When the bunion is irritated and painful, warm soaks, ice packs, and nonsteroidal anti-inflammatory drugs such as aspirin or ibuprofien may help. Whirlpool, ultrasound, and massage may also provide some relief. Bunions generally don’t require surgery unless there’s an underlying deformity that can’t otherwise be corrected or the pain becomes debilitating despite conservative treatment.

Read the full-length article: “What to do about bunions”

Also in this issue:

  • Soy may be okay for breast cancer survivors
  • Help for excessive sweating
  • Perimenopause and depression
  • Screening for cardiovascular disease
  • Differences between soluble and insoluble fiber

Harvard Women’s Health Watch is available from Harvard Health Publications, the publishing division of Harvard Medical School, for $28 per year. Subscribe at www.health.harvard.edu/women or by calling 877-649-9457 (toll-free).

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Dear EarthTalk: Radioactive rain recently fell in Massachusetts, likely due to Japan’s nuclear mess. Given the threats of radiation, wouldn’t it be madness now to continue with nuclear power? How can President Obama include nukes as part of a “clean energy” agenda?

                                                                            -- Bill Mason, Hartford, CT

 

In the wake of the Fukushima disaster in Japan, countries around the world that were growing more bullish on nuclear power are now reconsidering their future energy investments. Germany has shut down seven of its oldest nuclear reactors and is conducting safety studies on the remaining facilities; those that don’t make the grade could be closed permanently. Meanwhile, in earthquake-prone Chile some 2,000 demonstrators marched through the capital to protest their government’s enthusiasm for nuclear power. And China, the world’s fastest growing nuclear energy developer, has suspended the approval process on 50 nuclear power plants already on the drawing board, and begun inspections on 13 existing plants.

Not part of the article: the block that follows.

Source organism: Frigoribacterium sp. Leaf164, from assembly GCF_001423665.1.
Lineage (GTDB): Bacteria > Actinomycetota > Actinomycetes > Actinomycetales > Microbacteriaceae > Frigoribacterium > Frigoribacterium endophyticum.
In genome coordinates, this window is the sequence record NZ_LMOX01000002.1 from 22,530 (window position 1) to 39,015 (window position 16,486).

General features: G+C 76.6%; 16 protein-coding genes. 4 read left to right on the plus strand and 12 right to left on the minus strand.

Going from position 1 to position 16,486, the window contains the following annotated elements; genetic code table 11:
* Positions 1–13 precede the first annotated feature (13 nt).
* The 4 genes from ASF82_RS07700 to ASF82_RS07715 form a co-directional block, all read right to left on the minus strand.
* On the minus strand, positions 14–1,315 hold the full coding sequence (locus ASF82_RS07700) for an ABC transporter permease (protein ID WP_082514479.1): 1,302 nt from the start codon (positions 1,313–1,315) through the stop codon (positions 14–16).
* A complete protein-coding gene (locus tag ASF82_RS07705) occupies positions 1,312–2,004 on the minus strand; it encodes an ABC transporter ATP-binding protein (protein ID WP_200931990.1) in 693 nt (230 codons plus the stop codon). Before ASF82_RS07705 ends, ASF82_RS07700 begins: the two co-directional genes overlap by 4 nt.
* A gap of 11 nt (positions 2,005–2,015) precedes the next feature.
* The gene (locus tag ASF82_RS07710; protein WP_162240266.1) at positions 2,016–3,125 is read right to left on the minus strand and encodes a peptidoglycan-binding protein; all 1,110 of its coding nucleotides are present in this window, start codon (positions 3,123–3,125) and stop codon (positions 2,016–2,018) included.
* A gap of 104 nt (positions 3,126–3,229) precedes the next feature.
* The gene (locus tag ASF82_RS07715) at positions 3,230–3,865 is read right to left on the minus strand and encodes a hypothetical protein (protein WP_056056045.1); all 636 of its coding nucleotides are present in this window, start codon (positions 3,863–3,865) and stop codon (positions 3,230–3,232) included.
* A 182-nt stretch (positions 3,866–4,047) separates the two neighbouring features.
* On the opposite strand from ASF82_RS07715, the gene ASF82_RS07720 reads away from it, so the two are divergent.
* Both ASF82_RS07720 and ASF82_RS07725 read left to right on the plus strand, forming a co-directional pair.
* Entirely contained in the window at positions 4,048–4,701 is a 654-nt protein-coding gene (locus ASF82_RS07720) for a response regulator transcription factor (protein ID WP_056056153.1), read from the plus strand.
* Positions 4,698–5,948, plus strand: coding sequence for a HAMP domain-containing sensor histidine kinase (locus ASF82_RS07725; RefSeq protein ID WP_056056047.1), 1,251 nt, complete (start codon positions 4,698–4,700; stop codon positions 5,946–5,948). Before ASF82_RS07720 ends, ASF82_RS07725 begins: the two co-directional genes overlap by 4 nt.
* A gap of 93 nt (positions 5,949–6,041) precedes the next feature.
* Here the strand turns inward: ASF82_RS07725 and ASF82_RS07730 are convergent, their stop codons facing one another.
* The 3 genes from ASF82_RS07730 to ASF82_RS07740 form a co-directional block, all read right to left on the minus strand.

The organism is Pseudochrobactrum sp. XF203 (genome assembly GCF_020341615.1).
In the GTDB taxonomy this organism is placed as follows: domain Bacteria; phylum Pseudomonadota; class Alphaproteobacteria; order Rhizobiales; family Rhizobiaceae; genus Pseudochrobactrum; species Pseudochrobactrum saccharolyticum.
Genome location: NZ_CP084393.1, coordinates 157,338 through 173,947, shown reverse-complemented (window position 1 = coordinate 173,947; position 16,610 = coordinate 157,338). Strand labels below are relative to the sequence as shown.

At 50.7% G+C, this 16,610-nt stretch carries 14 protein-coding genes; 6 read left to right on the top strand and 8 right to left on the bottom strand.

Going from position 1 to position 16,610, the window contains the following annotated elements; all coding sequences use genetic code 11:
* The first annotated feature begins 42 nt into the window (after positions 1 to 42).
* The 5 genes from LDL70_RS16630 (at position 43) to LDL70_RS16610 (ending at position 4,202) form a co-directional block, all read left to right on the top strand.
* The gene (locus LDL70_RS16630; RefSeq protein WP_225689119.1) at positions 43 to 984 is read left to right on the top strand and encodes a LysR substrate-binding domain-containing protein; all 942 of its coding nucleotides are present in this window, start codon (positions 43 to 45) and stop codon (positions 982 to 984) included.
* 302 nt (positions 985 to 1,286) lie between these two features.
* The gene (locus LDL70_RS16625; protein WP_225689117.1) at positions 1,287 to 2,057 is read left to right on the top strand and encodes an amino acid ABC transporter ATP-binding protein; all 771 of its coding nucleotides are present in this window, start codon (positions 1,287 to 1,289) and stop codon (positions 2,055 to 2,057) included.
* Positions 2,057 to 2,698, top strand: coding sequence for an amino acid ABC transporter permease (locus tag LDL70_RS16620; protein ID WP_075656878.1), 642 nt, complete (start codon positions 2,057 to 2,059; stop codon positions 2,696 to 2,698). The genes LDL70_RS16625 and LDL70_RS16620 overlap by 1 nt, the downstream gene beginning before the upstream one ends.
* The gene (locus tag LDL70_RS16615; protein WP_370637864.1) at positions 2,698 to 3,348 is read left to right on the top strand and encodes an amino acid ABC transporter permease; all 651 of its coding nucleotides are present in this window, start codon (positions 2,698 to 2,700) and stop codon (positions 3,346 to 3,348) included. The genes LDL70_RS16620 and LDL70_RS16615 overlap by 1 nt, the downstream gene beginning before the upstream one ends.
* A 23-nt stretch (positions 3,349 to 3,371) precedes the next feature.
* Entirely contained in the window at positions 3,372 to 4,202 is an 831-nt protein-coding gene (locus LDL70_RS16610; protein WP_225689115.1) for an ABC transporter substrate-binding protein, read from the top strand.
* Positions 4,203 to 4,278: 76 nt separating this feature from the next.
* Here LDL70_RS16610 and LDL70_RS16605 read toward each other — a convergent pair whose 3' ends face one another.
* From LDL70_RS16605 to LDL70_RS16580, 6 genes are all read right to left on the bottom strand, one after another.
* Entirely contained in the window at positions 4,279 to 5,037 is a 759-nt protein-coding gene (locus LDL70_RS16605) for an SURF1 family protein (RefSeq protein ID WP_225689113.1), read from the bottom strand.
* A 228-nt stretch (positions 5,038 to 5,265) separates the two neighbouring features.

But despite calls to shutter the U.S. nuclear program, President Obama remains committed to the industry despite his stated opposition to it pre-election. In December 2007, Obama told reporters at a campaign stop in Iowa: “Until we can make certain that nuclear power plants are safe...I don’t think that’s the best option,” adding that he was much more keen on solar, wind, biodiesel and other alternative fuels.